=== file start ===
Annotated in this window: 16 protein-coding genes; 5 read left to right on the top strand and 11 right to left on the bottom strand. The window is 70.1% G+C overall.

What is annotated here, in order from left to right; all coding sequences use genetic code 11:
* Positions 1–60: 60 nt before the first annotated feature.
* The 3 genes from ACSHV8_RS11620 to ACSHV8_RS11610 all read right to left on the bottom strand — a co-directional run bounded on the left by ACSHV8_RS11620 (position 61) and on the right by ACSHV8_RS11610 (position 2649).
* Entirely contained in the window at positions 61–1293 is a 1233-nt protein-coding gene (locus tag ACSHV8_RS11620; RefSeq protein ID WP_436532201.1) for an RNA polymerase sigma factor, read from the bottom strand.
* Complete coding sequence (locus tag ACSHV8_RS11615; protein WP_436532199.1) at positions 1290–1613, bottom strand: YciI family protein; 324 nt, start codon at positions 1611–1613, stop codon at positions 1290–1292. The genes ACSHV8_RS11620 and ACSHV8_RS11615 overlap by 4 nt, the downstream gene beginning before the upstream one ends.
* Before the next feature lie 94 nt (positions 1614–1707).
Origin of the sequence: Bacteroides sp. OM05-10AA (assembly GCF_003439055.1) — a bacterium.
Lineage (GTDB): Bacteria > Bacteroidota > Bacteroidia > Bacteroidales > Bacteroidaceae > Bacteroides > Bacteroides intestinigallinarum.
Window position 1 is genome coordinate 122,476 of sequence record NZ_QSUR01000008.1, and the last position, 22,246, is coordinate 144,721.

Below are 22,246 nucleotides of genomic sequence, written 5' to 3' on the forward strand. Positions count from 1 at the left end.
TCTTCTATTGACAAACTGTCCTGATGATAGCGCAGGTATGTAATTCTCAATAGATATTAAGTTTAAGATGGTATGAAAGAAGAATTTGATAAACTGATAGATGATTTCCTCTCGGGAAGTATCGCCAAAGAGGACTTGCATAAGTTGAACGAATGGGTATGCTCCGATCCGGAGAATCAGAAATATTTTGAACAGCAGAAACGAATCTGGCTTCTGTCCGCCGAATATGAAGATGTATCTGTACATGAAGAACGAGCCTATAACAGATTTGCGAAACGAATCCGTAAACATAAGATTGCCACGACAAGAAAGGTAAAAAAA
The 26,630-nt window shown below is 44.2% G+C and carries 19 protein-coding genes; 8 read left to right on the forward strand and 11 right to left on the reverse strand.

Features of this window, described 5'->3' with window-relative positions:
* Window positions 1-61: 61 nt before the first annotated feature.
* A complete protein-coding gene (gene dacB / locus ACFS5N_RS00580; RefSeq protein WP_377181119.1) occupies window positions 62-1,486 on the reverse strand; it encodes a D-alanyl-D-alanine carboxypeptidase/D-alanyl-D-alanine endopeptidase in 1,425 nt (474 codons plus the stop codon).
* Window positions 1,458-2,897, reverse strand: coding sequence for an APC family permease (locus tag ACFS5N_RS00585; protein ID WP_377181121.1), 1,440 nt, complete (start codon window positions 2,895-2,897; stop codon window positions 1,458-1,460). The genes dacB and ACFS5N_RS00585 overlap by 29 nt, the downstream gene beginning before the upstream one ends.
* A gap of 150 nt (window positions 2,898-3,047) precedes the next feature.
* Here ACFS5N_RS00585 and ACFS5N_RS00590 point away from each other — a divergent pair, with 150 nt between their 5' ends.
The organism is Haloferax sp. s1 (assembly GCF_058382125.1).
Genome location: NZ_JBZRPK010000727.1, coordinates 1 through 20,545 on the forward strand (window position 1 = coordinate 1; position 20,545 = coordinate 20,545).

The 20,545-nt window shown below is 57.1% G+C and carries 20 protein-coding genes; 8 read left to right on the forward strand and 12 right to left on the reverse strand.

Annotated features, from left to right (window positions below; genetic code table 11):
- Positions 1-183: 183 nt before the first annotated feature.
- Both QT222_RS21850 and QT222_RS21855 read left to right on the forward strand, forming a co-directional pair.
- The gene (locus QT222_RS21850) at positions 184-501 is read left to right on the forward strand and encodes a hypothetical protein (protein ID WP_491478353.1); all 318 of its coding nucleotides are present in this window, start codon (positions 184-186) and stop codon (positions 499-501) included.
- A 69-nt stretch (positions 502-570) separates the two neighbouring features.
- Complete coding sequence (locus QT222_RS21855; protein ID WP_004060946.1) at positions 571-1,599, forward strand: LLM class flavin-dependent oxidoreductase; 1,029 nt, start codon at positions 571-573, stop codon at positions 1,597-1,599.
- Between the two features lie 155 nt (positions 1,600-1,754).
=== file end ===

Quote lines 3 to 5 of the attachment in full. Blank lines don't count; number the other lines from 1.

* Positions 1–60: 60 nt before the first annotated feature.
* The 3 genes from ACSHV8_RS11620 to ACSHV8_RS11610 all read right to left on the bottom strand — a co-directional run bounded on the left by ACSHV8_RS11620 (position 61) and on the right by ACSHV8_RS11610 (position 2649).
* Entirely contained in the window at positions 61–1293 is a 1233-nt protein-coding gene (locus tag ACSHV8_RS11620; RefSeq protein ID WP_436532201.1) for an RNA polymerase sigma factor, read from the bottom strand.